• Dr. Greenbaum noted that many ancillary studies use data and samples collected by TrialNet. She emphasized that TrialNet’s trials are designed to be built on and that investigators around the world are using the tens of thousands of blood samples TrialNet has collected. Dr. Greenbaum believes that in the near future, type 1 diabetes prevention trials will have very specific enrollment criteria involving new biomarkers to better identify which people respond best to which treatments. Dr. Greenbaum also suggested that future trials will have a greater focus on enrolling children, as disease progression in children is much more rapid than in adults and children tend to benefit more from beta cell preservation. Several organizations including TrialNet hosted an informative consensus conference in January on the differences between pediatric and adult type 1 diabetes and the need for a new paradigm for research in children.
  • TrialNet aims to make patient engagement with the program more convenient and accessible. To that end, it has created a new website with the updated messaging to help families understand the progression of type 1 diabetes. Trial participants will also be able to provide consent online. As we learned previously, TrialNet is also piloting a mail-in, at-home fingerstick kit for the initial antibody screen. Dr. Greenbaum noted that TrialNet will be piloting the program through 2016 and that “the preliminary results look terrific.” She highlighted that the program provides convenience for participants but also allows TrialNet to screen individuals who live too far to access one of its clinical sites.

Questions and Answers

Q: A reaction we hear a lot on Glu is that people say ‘I don’t want to get involved because I don’t want to know and I don’t want life affected by this black cloud hanging over me’. Do you have a specific response that we in the online community can use for that type of concern?

A: Obviously it’s a concern we hear often. We tend to think that knowledge is power. People feel empowered instead of just being a victim of the disease. People who participate in studies feel like they’re doing something to change the future. It really gets them in a whole different space. It doesn’t mean I’m dismissing the emotional component of having to wrestle with the idea of knowing someone else is going to get the disease in your family, but pretending it’s not going to happen doesn’t mean it’s not going to happen. Many people say ‘I already have a child with diabetes, so I’m clearly going to know if my other child is going to get diabetes.’ We know that’s not true. Many people feel like they will recognize the symptoms and they will check people’s blood glucose periodically, and it’s just not a very effective way of finding out who’s at risk. We know that if one child has diabetes, the other child is worrying about it all the time. You now have the opportunity to have the conversation and explain what is going on. We certainly don’t expect that everyone who hears about TrialNet is going to do this. If people don’t want to participate that’s their decision. The other answer is that people want diabetes to be cured, we all do, and we have to have people participate. We already know that we can affect the progression of disease. If we can prevent it that’s a huge impactful activity for people to participate in.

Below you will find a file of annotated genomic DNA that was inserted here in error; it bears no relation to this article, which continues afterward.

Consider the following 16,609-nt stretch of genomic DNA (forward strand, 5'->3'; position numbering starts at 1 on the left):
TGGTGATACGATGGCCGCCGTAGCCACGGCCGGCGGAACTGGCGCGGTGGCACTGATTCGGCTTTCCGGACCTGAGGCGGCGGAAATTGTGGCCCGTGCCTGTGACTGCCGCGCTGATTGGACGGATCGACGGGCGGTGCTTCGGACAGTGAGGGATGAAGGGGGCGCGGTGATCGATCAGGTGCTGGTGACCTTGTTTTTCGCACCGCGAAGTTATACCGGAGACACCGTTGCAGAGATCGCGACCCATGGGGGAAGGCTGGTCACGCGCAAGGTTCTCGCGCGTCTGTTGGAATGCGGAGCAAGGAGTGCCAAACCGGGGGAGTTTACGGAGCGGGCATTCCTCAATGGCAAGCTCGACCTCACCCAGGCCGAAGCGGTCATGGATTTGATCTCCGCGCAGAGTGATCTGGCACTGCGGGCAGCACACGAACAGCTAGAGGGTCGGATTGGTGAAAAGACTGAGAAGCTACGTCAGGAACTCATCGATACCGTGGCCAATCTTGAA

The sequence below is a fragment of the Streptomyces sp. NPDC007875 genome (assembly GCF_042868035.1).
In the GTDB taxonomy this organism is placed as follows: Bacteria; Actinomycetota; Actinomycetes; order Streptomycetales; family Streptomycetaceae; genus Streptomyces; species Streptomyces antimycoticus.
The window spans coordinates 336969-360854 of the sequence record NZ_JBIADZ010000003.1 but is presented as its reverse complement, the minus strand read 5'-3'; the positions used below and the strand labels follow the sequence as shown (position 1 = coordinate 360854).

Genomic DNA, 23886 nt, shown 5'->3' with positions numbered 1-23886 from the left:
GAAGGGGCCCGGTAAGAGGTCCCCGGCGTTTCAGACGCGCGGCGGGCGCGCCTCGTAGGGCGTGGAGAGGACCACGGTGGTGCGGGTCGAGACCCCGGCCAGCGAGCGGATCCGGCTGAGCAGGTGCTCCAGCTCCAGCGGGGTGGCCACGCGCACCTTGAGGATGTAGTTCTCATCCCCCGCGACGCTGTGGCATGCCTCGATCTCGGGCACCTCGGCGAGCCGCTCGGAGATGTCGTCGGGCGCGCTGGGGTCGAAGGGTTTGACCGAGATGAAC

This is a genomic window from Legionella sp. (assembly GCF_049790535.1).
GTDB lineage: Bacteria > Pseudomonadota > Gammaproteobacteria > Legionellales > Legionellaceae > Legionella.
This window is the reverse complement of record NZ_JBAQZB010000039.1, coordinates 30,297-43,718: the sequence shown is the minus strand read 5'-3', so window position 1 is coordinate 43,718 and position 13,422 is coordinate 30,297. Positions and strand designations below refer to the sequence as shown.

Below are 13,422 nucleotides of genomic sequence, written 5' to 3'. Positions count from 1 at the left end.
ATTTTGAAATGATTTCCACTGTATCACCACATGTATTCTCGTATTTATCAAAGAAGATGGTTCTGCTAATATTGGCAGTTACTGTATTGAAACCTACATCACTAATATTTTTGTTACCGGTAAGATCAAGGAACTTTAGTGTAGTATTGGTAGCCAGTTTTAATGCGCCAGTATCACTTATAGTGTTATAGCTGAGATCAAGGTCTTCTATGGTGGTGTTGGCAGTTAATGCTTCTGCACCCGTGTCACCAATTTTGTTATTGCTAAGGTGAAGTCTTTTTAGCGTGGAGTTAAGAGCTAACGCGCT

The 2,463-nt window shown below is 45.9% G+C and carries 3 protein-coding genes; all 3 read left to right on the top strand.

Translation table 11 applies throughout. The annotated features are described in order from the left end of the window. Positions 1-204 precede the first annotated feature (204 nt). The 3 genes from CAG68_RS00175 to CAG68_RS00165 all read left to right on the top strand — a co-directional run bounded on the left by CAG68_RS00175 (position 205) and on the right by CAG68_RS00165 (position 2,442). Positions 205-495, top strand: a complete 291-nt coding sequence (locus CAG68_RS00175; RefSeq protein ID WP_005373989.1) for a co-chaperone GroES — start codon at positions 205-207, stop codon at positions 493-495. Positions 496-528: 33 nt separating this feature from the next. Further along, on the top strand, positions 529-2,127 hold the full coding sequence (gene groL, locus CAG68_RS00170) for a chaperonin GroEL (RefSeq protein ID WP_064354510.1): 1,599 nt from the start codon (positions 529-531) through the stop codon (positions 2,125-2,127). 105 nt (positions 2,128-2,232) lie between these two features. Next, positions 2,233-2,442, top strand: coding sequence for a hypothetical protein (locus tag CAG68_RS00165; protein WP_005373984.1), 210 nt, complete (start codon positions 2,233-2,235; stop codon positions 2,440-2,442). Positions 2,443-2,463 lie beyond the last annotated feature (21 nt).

Q: Can you talk a little bit about why there’s this large division between people with one autoantibody and people with two autoantibodies?
A: That is evolving data. Obviously since people go from one to two antibodies there is a certain percentage of people with one that will develop two antibodies. We don’t have enough information today to say which people with one antibody will develop two, and which will not. It’s very rare for people with two or more antibodies to not progress to the disease. We do have evidence showing that the younger you are, the more likely you are to progress to having two antibodies if you already have one antibody. For reasons we don’t yet understand, people who are older and have one antibody don’t have quite the same risk of progression. Now we have accumulated several decades of information to support that. I would anticipate in the next several years, TrialNet will also have studies where we will take that proportion of people who are most at risk to progress from one to two antibodies and do therapies to see if we can stop the disease at that point as well.

Q: How many antibodies is TrialNet testing for?

A: There are five different antibodies. When the initial blood sample comes in, we test for several of the antibodies, and if any of the initial ones are positive we then test for all five. TrialNet and the samples from TrialNet are used as a platform for new developments. For example, there’s been some publications suggesting there’s a modification of one of the methods to measure antibodies, and TrialNet is currently testing that and seeing how valid it is. We are constantly evolving to be more precise in our measures.